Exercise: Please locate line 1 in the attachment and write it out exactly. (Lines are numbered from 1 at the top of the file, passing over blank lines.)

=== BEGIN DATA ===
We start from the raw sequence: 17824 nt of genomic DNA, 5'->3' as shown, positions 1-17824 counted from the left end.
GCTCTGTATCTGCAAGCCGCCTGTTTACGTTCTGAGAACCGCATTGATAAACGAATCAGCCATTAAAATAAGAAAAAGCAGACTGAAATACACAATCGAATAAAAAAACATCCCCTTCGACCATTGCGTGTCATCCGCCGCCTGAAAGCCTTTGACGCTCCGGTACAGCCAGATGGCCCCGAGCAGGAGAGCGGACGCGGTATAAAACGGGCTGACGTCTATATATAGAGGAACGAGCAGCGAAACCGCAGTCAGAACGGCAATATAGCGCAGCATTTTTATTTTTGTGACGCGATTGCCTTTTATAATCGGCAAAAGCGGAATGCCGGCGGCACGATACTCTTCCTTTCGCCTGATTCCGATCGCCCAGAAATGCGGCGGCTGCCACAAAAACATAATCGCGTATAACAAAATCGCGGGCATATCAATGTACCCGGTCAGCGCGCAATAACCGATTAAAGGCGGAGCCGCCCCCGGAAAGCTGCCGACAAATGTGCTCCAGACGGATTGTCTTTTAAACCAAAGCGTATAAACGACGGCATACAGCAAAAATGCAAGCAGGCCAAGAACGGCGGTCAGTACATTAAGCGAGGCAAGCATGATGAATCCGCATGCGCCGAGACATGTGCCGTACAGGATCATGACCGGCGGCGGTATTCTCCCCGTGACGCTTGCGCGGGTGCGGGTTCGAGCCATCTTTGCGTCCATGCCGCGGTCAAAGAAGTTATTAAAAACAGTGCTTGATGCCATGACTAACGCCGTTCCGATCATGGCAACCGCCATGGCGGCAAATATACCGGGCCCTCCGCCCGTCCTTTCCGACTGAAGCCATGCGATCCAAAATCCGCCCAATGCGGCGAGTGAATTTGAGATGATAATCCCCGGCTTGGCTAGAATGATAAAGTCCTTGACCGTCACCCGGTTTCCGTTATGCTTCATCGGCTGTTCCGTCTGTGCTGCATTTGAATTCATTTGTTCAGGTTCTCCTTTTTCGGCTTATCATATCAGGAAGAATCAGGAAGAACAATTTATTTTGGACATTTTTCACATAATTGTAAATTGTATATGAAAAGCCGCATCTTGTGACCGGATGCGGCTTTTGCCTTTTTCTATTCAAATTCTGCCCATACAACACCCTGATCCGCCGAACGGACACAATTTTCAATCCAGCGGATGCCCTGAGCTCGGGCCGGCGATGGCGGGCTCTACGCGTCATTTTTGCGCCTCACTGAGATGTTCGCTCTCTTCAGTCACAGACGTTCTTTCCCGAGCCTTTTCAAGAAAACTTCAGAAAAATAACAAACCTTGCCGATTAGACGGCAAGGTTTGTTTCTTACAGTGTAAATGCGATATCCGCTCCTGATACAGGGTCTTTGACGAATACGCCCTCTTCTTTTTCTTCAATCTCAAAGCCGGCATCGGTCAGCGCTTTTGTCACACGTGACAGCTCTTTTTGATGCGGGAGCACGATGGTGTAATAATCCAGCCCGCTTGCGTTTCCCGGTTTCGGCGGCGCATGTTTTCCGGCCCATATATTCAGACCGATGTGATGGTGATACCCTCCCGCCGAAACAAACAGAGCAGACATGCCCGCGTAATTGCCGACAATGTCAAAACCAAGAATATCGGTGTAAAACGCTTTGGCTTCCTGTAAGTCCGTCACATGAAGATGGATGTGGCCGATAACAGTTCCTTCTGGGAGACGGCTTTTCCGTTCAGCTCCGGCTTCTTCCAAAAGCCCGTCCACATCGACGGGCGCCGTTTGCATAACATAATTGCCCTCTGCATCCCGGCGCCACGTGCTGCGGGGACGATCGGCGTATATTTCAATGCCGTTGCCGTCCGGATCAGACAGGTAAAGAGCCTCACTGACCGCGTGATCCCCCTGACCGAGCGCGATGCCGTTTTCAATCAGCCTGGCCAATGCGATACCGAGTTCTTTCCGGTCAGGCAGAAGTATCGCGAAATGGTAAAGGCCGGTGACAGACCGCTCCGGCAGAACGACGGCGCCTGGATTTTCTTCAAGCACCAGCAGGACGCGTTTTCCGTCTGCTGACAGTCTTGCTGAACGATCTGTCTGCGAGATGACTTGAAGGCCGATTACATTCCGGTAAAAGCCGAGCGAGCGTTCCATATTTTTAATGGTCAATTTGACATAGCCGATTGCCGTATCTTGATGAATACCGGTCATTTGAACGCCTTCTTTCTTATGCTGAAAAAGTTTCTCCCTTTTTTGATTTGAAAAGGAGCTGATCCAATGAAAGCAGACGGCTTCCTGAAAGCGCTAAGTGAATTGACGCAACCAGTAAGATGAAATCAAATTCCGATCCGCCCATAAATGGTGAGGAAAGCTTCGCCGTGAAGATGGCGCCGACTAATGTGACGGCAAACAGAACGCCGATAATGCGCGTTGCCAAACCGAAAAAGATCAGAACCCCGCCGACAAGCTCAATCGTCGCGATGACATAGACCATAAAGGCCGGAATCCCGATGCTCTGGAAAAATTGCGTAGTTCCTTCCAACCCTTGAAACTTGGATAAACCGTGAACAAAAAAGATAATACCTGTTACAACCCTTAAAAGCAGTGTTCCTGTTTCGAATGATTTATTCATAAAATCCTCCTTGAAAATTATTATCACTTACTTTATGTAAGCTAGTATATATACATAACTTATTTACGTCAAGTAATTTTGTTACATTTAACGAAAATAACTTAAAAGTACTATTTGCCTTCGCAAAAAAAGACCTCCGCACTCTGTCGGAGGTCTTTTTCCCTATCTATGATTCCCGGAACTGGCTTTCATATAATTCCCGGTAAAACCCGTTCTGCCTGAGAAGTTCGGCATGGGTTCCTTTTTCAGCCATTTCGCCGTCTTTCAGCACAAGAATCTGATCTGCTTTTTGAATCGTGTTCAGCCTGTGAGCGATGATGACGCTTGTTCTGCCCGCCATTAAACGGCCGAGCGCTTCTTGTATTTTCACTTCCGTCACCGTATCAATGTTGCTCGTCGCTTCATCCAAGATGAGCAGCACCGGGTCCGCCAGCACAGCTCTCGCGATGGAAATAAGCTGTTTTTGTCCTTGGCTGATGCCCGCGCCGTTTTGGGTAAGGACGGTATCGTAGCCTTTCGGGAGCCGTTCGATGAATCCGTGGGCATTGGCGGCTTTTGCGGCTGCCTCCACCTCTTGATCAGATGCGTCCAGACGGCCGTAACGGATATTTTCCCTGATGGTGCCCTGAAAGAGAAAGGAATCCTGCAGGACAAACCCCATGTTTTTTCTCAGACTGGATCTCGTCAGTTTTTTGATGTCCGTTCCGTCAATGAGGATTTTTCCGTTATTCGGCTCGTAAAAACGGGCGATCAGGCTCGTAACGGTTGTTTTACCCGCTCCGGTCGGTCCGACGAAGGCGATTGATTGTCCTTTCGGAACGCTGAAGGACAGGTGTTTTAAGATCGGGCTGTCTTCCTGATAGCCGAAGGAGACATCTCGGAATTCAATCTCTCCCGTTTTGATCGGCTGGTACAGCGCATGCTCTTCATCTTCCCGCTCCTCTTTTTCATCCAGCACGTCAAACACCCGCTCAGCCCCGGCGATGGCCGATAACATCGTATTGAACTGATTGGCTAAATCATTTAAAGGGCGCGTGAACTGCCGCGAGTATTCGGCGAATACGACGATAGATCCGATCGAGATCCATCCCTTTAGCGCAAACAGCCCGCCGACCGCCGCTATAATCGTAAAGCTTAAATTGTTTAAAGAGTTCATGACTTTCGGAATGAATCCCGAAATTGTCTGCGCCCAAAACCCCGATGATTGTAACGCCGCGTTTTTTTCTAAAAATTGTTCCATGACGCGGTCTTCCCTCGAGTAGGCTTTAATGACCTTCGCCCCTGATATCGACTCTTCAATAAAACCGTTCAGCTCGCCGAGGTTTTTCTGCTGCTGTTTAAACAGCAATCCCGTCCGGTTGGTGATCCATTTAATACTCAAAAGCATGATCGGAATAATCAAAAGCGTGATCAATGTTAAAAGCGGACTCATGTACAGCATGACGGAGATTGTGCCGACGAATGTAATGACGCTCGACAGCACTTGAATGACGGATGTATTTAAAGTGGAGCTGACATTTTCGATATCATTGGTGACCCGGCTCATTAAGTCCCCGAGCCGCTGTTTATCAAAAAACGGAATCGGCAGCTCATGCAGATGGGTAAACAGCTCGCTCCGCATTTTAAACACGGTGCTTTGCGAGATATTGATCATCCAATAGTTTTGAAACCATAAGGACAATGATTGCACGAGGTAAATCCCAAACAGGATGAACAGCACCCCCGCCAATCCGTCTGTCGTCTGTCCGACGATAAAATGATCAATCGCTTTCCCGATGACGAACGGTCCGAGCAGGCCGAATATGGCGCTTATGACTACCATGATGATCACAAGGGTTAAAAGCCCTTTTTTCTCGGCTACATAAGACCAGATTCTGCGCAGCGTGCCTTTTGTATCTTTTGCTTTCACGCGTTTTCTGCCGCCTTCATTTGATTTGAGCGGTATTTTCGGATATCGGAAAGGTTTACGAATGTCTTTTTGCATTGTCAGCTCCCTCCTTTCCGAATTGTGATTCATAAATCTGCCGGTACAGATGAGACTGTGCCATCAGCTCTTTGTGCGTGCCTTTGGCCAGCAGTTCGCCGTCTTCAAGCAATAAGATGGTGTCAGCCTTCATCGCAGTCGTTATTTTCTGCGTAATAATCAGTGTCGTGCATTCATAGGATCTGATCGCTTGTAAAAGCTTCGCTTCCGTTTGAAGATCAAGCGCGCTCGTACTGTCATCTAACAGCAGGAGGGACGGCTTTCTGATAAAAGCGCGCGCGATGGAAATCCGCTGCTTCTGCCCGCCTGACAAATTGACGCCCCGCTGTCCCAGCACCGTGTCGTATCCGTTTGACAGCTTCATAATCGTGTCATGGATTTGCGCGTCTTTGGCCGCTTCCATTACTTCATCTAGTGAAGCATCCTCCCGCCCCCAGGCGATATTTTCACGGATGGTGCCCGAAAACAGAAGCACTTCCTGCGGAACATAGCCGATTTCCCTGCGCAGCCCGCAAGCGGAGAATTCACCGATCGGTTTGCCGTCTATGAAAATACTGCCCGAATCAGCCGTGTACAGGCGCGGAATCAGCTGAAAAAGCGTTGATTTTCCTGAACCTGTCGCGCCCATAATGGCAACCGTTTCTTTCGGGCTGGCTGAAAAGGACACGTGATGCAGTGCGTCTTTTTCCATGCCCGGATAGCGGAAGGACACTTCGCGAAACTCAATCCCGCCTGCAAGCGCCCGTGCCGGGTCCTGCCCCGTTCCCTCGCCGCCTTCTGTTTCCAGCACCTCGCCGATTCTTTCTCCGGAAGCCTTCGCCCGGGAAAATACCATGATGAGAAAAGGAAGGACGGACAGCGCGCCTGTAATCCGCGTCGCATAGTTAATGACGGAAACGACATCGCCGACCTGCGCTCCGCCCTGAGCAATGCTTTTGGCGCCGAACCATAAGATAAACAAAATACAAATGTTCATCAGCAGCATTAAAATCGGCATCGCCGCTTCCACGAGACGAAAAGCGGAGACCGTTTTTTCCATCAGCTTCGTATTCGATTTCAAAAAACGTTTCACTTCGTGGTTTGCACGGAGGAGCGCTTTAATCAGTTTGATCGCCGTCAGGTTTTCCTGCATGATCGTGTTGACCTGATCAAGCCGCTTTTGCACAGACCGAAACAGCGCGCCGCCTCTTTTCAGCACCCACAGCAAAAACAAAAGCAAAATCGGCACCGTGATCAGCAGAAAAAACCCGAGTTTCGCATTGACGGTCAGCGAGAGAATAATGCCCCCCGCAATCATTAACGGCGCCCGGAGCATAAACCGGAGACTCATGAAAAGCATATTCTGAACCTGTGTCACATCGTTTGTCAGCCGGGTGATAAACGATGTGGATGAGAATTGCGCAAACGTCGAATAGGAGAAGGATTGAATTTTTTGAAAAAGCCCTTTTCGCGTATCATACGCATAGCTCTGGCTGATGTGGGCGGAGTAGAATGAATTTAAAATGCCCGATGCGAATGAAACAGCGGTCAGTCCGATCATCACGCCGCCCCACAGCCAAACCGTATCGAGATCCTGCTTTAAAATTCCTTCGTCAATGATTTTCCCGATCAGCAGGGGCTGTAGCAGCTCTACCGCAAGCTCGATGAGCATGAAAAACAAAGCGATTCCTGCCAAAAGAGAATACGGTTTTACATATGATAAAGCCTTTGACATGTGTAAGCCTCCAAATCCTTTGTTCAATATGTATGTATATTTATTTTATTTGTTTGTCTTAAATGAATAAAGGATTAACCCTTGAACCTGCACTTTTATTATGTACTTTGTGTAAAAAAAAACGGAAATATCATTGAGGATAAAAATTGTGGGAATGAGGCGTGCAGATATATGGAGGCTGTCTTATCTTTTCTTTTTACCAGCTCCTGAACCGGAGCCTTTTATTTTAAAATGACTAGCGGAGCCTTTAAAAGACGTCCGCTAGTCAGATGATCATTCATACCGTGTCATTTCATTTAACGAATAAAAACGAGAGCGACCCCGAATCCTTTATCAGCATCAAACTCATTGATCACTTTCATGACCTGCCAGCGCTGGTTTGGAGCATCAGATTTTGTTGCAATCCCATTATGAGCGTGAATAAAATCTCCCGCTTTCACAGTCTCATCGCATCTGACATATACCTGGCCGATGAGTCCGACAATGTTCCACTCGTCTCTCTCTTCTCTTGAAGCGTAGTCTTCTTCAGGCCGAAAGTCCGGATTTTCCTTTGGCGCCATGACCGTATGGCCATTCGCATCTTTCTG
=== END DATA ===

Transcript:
We start from the raw sequence: 17824 nt of genomic DNA, 5'->3' as shown, positions 1-17824 counted from the left end.